Mr Reid said while many people have claimed newspapers are becoming irrelevant in an age of iPads, mobile devices, social media and blogs, newspaper audiences still well outstripped the best television audiences.
"People love newspapers, this week, 13.5 million people - that's 76 per cent of Australians over the age of 14 - will read at least one printed, edited, hold-in-your-hands newspaper," he said.
"On any Sunday we have 4.7 million readers read our Sunday papers, that's at least 1 million more than the biggest TV event.
Our worst Sunday newspaper captures an audience far in excess of television's best day. People forget that."
While the printed newspaper will remain, it will work together with digital content, evolving to meet consumers' changing needs as they used different devices to access content during the day and night, he said.
This means producing local, chatty news between 6am and 9am as people use mobile devices on the way to work; travel and real estate stories to read on the desk top computer at work at lunchtime, current affairs for the evening commute and television focussed social comment for the evening.
Digital newspapers are no longer a copy of the printed paper but are evolving into a "native form of digital journalism", providing an opportunity to interact or delve into another dimension with audio visual material, he said.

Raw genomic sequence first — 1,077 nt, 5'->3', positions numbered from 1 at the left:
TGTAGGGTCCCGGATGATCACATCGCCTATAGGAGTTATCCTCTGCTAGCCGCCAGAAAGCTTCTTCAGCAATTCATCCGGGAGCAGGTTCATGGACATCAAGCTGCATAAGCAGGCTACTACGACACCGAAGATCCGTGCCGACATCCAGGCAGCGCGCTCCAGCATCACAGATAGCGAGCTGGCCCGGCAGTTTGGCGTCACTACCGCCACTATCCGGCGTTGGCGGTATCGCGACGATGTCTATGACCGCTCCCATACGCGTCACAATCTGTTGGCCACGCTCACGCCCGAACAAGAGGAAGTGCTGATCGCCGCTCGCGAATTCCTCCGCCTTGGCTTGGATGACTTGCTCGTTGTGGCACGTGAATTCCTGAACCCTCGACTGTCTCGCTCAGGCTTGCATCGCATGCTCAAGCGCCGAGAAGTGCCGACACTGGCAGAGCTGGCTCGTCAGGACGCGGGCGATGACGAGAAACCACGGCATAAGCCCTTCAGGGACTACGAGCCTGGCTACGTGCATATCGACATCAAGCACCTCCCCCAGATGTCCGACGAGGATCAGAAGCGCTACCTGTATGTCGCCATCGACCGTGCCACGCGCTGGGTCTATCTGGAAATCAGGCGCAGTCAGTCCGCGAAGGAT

Newspaper advertising was also developing "native advertising" where a co-sponsor would co-create high quality content about trends that would indirectly promote demand for products.
"You will see ads coming alive and evolving during the day, just as our news is coming alive and evolving," he said.
Although news stories such as the Boston bombing might break on Facebook or Twitter, consumers come back to newspapers for the "semi-official package" of information and analysis, he said.
"I don't think we should give up on news because news is not ubiquitous… it doesn't just happen by chance, what happens by chance is the commentary and discussion afterwards," he said.
"The challenge we face is that we need you to pay for high quality content…. the world of free stuff is just extraordinary…(but) we need to move the value of our content away from the value of the free content."
"In 90 per cent of the news conversations that most of us talk about - in most major cities - those conversations are triggered by mainstream media," he said.
"We start the story. It's a mistake to think that the free conversation is as valuable as the stories that triggered it in the first place."